Alf today is launching a campaign to secure a new job for Don Brash, who – like all but one candidate in the ACT team – failed to win a seat in Parliament at the general election in November.
Don would be just the bloke to run the World Bank.
The job is up for grabs later this year.
President Barack Obama – according to a Bloomberg report spotted by your widely read member for Eketahuna North – may put his mark on the World Bank by nominating Lawrence Summers when Robert Zoellick’s term expires later this year.
Summers is Obama’s former National Economic Council director.
Bloomberg’s sources were “two people familiar with the matter”.
While a Summers nomination may draw criticism from some Democrats who disagree with his past stances on deregulating the financial industry, he has support inside the administration from top officials, including Treasury Secretary Timothy Geithner and current NEC Director Gene Sperling, said one of the people.
Secretary of State Hillary Clinton is also being considered, along with other candidates, said the other person.
A bloke named Lael Brainard, the US Treasury undersecretary for international affairs, is compiling a list of potential candidates to replace Zoellick.
It is a tradition for the US president to choose the leader of the World Bank while European leaders select the head of the International Monetary Fund.
The nomination must be approved by the World Bank’s executive board.
Summers, 57, is now a professor at the John F. Kennedy School of Government at Harvard.
But at Reuters, blogger Felix Salmon has got his claws out.
He advises Obama not to nominate Summers because:
It’s a dreadful idea.
For one thing, Summers wouldn’t actually be very good at the job, since he doesn’t have any of the required qualifications.
The only way to be an effective World Bank president is to be an effective diplomat.
Salmon points out you also need to be an almost superhuman manager, because the World Bank has more than 10,000 employees from over 160 countries, with offices in more than 100 countries around the world.
The range of cultural expectations they bring to their jobs is truly enormous, and the amount of political jostling and mutual incomprehension which results is entirely predictable. In order to manage this rabble, you need a very high level of cultural and interpersonal sensitivity.
Then there’s leadership and the ability to get your organization to line up behind how you think the Bank — and, for that matter, the World — should work.
Summers is not known for his work on global poverty reduction, and his previous tenure at the World Bank is remembered mainly for the pollution memo — an “ironic” proposal to increase pollution in poor countries, which resulted in the label “perfectly logical but totally insane” being attached to Summers for many years thereafter.
The memo, for the record, said:
‘Dirty’ Industries: Just between you and me, shouldn’t the World Bank be encouraging MORE migration of the dirty industries to the LDCs [Least Developed Countries]? I can think of three reasons:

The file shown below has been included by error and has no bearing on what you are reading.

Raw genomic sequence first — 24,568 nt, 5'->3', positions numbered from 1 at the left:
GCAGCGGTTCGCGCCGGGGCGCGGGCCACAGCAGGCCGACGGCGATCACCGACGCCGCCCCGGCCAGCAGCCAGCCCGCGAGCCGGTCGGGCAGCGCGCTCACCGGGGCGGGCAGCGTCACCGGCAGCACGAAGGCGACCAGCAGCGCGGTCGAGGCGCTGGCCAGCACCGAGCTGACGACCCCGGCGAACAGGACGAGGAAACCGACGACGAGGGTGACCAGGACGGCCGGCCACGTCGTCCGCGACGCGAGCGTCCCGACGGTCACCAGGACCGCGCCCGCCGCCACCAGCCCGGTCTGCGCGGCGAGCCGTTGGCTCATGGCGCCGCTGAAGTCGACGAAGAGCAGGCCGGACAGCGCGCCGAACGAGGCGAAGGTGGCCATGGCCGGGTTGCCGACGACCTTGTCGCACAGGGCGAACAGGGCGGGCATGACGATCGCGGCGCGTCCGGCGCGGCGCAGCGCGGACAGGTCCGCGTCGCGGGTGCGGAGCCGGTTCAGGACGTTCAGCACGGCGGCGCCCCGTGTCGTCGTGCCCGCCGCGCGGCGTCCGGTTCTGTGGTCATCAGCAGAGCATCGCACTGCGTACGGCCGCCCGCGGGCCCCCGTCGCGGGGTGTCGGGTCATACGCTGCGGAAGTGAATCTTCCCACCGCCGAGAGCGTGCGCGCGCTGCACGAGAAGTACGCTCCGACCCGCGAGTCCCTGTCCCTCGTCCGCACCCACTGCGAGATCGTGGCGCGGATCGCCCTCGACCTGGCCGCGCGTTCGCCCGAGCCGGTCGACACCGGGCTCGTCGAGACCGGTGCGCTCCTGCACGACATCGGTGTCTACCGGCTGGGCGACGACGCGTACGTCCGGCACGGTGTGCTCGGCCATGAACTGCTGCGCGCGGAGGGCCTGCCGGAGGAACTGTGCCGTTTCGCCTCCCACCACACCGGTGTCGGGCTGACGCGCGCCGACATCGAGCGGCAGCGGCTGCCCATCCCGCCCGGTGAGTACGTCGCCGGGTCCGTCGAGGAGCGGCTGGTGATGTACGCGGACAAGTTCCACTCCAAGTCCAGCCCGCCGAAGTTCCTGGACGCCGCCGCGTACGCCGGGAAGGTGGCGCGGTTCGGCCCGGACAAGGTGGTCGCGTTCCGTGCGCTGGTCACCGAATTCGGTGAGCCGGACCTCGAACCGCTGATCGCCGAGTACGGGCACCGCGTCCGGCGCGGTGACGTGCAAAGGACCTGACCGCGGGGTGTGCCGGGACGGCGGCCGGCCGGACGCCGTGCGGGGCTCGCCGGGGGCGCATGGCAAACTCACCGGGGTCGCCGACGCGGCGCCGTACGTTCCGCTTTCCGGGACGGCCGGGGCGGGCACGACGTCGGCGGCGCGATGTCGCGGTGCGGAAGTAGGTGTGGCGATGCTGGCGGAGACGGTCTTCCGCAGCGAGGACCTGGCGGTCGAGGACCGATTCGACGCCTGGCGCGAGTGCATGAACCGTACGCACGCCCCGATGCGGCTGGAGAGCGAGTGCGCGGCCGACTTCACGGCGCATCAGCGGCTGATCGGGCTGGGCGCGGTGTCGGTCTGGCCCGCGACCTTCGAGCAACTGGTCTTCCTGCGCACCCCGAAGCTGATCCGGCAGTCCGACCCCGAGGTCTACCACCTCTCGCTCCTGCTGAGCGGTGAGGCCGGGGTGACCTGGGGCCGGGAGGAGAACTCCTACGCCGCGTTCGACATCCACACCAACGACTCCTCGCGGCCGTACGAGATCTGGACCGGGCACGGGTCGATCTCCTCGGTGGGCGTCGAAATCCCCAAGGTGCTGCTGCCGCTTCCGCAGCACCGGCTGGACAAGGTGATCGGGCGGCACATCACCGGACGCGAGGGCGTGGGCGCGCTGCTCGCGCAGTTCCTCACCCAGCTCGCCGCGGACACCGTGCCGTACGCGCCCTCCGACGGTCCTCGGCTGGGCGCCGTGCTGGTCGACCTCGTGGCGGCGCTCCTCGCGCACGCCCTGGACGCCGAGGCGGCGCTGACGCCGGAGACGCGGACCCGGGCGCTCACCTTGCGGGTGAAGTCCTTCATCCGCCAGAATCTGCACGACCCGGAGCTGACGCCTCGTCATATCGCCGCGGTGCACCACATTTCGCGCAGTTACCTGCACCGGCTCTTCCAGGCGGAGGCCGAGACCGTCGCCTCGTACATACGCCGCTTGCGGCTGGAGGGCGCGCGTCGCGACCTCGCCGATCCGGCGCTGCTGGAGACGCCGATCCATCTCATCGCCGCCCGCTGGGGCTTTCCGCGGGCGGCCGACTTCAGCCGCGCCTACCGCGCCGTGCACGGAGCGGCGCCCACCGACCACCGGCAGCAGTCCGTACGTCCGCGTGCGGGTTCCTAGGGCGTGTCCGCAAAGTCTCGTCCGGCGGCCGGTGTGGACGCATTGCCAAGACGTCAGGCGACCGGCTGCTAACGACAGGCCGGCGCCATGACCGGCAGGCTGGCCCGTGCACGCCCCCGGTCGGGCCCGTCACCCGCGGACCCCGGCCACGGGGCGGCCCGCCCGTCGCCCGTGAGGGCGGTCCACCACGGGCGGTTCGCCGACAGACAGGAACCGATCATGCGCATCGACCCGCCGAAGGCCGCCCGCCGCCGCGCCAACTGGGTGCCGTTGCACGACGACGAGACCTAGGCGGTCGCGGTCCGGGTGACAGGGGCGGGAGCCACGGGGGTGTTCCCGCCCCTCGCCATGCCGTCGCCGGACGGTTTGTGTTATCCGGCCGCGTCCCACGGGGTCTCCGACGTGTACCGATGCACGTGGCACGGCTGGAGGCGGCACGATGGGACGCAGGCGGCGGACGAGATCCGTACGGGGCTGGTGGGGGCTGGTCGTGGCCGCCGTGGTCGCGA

He proceeded to lay them out.
The first was a matter of minimising health costs: measurements of the costs of health-impairing pollution depends on the foregone earnings from increased morbidity and mortality. Hence a given amount of health-impairing pollution should be done in the country with the lowest cost, which will be the country with the lowest wages.
“I think the economic logic behind dumping a load of toxic waste in the lowest wage country is impeccable and we should face up to that.”
You can read the second and third reasons for yourself here.
Salmon goes on to remind us that Summers himself is the first to admit he’s no diplomat. Moreover, he spectacularly couldn’t run Harvard University, when given that job.
But most important, from the point of view of nominating Don Brash, Salmon argues that giving the World Bank job to any American is a bad idea.
We’re long past the point at which it makes any sense at all that the president of the World Bank should always be an American, and I was quite heartened, back in 2009, when a trial balloon was floated suggesting that Obama might appoint Lula, or Manmohan Singh, to the job. My own favored candidate would be Ngozi Okonjo-Iweala — she should ideally have got the job back in 2007, but better late than never. And accepting it would give her a gracious way of departing her current gig, which doesn’t seem to be going so well.
This sounds thoroughly compelling, except that Alf would struggle to properly pronounce the name of Ngozi Okonjo-Iweala, should she get the job and he have cause to mention the World Bank and its boss during an economic debate in Parliament.
But it’s easy to say “Don Brash”.
Don’t forget that Brash has experience as a politician (before becoming Leader of the ACT Party he was a National MP who became leader of the opposition in 2003).
He has a wide background in public policy and chaired the Government’s 2025 Taskforce, charged with investigating the reasons for the recent decline in New Zealand’s productivity performance.
Oh, and don’t forget he had five years in Washington working for the World Bank, so he is familiar with that outfit.
On the business side, he was head of Broadbank Corporation, the managing director of the New Zealand Kiwifruit Authority and the managing director of Trust Bank.
And before entering Parliament he was Reserve Bank Governor from 1988-2002.
Not just any old central banker. The Economist once described Brash as the “world’s best central banker.”
The case for sending Brash to Washington is solid. Mrs Grumble has already drafted a letter to Lael Brainard, to be copied to President Obama…